Students and teachers all receive this invisible, untouchable treasure, Edson says. When she retires from teaching, "someone will bring me a box, and I will put in it a ceramic apple somebody gave me thinking it would be symbolic somehow. I will have nothing, and that will be proof of the meaning of my work."
When you rely on your students—or your audience—to share the work of creation, you must embrace a certain amount of uncertainty. In preparing for class, Edson tells Live & Learn, "I know where I want to go. I'm never sure how I'll get there, but I love that journey."
In a crucial scene near the end of Wit, protagonist Vivian Bearing is visited by her mentor. They share a tender moment and some insights into the metaphysics of Margaret Wise Brown's The Runaway Bunny. Edson was initially surprised when some viewers wondered if the moment was real or a product of Bearing's painkiller- and cancer-ravaged mind.
"To me it's always been clear that she really comes," she says. "There are tools that the playwright has at her disposal—music, sound, lighting—to signal a dream or a hallucination and I didn't use any of them. But if it's not clear to the audience, I'm happy."
In other words, the play should let us all take our own journey?
"There you go. Bon voyage."
Exploring Her World. While most of Edson's life has been spent as a student and a teacher in the classrooms she loves so much, her journey through life took a series of interesting detours after she completed her studies at Smith. "For me, when I was 21, that was all I knew how to do," she says. "I wanted to close that experience and open new ones."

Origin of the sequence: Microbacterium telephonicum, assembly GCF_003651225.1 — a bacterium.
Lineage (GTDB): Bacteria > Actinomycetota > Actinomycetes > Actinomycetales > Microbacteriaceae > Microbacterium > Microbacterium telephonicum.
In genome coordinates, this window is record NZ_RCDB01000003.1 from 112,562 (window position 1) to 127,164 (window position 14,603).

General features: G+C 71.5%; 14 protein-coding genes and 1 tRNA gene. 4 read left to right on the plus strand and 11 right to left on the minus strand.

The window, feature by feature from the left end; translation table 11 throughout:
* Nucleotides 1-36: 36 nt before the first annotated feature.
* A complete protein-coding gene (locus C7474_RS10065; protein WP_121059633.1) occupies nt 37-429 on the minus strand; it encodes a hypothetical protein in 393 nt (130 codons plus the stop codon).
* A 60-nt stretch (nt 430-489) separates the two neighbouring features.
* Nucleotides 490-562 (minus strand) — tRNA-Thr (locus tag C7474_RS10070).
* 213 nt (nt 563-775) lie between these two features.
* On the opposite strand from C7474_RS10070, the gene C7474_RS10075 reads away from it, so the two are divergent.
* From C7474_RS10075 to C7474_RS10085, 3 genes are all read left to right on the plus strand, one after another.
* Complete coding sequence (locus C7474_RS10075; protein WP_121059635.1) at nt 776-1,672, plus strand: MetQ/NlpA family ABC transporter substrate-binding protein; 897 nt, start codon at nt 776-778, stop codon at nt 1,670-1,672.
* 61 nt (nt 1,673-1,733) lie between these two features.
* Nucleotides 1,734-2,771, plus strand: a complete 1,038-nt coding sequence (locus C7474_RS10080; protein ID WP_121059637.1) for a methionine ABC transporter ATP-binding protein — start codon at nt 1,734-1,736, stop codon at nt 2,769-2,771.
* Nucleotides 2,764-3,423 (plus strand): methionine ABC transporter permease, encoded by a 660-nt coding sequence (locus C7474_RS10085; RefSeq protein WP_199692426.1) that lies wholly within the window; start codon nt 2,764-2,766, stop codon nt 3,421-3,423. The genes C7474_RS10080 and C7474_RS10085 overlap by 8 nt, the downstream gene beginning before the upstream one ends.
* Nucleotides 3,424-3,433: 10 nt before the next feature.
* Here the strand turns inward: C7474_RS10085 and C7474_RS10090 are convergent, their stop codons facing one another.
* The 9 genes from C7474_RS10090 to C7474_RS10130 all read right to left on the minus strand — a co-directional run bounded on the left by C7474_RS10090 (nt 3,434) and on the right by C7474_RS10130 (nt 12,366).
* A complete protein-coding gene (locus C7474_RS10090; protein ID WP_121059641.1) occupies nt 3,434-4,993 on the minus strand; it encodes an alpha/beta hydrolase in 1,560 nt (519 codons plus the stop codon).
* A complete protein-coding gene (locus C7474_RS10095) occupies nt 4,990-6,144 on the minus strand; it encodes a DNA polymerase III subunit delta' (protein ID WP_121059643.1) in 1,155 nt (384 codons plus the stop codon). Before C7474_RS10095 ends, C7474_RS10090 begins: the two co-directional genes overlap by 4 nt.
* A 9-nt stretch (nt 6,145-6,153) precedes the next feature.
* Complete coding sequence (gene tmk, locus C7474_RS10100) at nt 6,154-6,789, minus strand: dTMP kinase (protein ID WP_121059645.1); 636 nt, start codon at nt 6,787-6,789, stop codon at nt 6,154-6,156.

She tended bar in a small town in Iowa and painted the interior of a Dominican convent in Rome. She worked for a mental health non-profit that pioneered treatment of the social and psychological effects of the AIDS epidemic, and spent some time as a clerk in the cancer ward of a university research hospital. Her work in the hospital inspired her to writeWit, and she continues to draw on all of the other experiences she had in those years.
"I was just learning about things firsthand," Edson says. "Sometimes classroom learning is secondhand." When she was ready to return, she says, "Going back to the classroom as a teacher was, and continues to be, a new set of experiences."
What's New for Her Now. This August, Edson began to grapple with a new challenge. After ten years watching kindergarteners' minds spark to light with conceptual breakthroughs on a daily basis, she's looking forward to the more mature minds of second graders.
"The human mind is at its peak at five years old," Edson says, "but it's so turned on to the world that it isn't very efficient. Second graders still have most of that sense of wonder, but less of the ridiculousness."
Jake Miller, a former Fulbright fellow, has written two dozen books for kids. He frequently contributes to NRTA Live & Learn.
Watch for new stories every Thursday in Live & Learn, NRTA's publication for the AARP educator community: Celebrating learning as a lifestyle.